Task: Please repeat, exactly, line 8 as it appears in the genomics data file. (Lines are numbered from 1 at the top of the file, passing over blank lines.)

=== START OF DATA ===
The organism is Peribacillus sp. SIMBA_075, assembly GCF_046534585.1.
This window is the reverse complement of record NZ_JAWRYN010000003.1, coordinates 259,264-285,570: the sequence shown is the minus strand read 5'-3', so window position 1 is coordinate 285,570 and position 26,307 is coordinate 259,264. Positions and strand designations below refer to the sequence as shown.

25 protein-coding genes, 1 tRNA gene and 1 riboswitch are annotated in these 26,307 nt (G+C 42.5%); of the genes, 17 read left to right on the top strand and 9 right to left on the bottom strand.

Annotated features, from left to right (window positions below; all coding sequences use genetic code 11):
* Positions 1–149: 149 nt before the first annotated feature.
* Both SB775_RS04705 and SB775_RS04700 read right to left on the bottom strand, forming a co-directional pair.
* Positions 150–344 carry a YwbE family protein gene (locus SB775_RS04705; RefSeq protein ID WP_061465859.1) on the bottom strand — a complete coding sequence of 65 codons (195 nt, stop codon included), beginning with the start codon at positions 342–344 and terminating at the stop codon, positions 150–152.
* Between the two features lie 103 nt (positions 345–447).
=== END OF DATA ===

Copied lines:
* Between the two features lie 103 nt (positions 345–447).